With more human sleep studies, fat biopsies to look at insulin sensitivity on the cellular level, epidemiological analysis, and more, Van Cauter’s group has constructed a model of how a sleepy brain and discombobulated hormones can throw a person’s appetite far off-kilter.
“Our volunteers had a decrease in leptin that signaled an increase in hunger in the brain,” Van Cauter said. “The problem was that they were receiving the same amount of calories. The leptin levels were screaming famine in the midst of plenty.”
The good news is that poor sleep can be fixed, either through better sleep habits or treatments for sleep disorders. Some exciting preliminary data from Van Cauter’s lab looks at the effect of treating obstructive sleep apnea with CPAP on people who have both the sleep disorder and type 2 diabetes. With idealized CPAP performed in the sleep laboratory for 7 nights, researchers observed an improvement in glucose control equivalent to 6 months on commonly-used diabetes medications, Van Cauter said.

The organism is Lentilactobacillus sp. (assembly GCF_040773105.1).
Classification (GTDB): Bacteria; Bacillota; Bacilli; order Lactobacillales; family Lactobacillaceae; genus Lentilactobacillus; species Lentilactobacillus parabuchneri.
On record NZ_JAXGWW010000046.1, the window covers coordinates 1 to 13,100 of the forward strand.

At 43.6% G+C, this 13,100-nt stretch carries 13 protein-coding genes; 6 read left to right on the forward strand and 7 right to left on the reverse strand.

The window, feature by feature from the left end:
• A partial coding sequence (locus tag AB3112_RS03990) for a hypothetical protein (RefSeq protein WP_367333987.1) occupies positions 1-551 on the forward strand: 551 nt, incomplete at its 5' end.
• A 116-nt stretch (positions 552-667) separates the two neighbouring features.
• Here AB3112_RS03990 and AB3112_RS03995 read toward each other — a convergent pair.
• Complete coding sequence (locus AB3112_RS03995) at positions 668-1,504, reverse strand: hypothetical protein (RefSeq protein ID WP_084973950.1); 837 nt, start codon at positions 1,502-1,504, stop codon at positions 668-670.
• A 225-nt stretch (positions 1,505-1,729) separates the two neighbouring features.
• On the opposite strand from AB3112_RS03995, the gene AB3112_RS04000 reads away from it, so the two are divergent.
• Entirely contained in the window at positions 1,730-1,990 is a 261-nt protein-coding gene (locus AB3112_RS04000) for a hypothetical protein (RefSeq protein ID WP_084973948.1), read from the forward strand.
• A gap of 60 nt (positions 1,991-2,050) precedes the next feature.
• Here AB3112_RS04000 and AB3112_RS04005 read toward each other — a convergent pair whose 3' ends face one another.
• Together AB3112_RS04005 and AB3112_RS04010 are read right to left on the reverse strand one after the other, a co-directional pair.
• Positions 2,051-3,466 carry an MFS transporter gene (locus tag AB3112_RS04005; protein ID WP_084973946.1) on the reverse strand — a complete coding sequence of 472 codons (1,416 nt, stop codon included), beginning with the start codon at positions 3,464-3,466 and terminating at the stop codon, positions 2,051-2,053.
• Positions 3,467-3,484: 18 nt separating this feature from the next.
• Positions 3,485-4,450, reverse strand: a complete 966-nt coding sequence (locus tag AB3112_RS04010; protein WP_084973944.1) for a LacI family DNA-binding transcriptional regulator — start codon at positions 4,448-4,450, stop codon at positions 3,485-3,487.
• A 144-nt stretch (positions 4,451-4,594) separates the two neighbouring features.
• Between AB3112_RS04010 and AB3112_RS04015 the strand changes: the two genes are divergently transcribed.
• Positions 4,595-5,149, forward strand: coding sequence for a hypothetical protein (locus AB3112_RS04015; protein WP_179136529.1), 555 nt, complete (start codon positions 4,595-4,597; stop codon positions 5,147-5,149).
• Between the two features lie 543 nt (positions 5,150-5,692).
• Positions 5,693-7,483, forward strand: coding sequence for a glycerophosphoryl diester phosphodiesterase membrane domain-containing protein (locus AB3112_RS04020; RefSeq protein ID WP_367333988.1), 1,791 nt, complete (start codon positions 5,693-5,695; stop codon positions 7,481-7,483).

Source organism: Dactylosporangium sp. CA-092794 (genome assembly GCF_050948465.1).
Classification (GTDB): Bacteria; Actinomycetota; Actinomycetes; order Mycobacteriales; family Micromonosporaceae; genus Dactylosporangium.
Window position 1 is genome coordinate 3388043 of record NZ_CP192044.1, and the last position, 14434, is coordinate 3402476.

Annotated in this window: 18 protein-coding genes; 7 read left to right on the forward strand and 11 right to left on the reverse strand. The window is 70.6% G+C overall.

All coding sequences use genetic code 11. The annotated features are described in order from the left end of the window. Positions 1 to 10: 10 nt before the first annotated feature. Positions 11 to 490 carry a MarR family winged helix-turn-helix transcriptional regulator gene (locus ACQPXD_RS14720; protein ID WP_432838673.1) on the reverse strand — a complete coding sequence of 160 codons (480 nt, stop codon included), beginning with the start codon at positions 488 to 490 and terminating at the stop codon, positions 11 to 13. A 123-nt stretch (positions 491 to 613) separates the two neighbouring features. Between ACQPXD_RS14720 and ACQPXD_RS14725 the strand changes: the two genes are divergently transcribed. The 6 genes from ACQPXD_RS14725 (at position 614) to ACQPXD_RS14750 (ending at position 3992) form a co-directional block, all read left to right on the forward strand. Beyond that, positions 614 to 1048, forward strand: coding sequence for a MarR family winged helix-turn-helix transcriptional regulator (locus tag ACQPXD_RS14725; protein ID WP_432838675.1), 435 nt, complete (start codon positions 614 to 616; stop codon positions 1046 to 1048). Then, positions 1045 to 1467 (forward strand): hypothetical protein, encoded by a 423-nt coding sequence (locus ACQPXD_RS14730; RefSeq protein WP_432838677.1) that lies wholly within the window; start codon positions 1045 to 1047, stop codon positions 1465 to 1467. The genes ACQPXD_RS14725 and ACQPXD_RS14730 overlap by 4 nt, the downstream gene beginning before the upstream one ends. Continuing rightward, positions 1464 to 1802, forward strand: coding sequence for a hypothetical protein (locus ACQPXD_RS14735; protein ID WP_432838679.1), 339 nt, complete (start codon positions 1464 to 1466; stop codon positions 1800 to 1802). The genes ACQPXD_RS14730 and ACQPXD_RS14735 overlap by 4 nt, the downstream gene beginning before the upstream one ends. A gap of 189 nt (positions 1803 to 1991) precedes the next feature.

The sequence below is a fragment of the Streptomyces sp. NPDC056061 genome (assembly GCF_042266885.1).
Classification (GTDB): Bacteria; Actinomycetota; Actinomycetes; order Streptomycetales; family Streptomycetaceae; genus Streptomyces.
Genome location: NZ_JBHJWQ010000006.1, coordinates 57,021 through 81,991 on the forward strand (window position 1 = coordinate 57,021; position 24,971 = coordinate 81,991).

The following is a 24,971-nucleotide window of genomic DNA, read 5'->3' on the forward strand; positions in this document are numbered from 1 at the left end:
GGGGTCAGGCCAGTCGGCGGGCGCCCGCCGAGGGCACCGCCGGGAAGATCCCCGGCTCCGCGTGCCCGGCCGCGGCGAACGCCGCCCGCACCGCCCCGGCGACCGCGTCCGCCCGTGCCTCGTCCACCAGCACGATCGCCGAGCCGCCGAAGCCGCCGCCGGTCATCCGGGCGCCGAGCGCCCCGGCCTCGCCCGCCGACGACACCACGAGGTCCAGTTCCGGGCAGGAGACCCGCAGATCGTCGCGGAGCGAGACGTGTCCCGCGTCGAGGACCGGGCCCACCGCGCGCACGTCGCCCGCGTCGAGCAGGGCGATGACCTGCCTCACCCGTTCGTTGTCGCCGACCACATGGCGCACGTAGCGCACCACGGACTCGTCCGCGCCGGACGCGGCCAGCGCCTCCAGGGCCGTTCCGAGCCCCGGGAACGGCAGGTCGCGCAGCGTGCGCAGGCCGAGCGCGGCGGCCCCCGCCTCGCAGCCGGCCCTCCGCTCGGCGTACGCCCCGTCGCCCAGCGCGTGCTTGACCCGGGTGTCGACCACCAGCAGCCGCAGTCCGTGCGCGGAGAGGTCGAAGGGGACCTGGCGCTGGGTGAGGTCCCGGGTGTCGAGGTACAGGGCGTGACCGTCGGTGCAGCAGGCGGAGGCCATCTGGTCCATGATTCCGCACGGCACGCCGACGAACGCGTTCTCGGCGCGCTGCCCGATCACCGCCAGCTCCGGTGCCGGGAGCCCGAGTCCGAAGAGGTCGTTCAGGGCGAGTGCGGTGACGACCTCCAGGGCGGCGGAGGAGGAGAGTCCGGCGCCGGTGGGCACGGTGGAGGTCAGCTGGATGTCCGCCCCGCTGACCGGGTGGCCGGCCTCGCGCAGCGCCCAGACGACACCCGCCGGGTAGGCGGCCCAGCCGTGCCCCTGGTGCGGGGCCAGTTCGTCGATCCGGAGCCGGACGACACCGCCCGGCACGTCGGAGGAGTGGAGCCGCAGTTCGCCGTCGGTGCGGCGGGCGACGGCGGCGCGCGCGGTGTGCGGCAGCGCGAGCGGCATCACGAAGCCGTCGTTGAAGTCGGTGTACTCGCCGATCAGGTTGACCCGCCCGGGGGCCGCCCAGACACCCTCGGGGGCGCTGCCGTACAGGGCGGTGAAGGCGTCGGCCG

Now, with the talented, diverse array of UChicago sleep researchers united under the umbrella of SMAHC, the case for sleep’s importance can be made even more rapidly and comprehensively. With representatives from internal medicine, pediatrics, pulmonology, endocrinology, neurobiology, and anatomy, the program is poised to not only explain what humans are doing with the one-third of their lives spent in bed, but make a rich argument against the further erosion of slumber.
“There’s not going to be a magic bullet that’s going to be an effective counter-measure to the effects of sleep deprivation on any unique level. It’s going to really be a global approach,” Van Cauter said. “This type of research needs a multi-disciplinary, translational network.”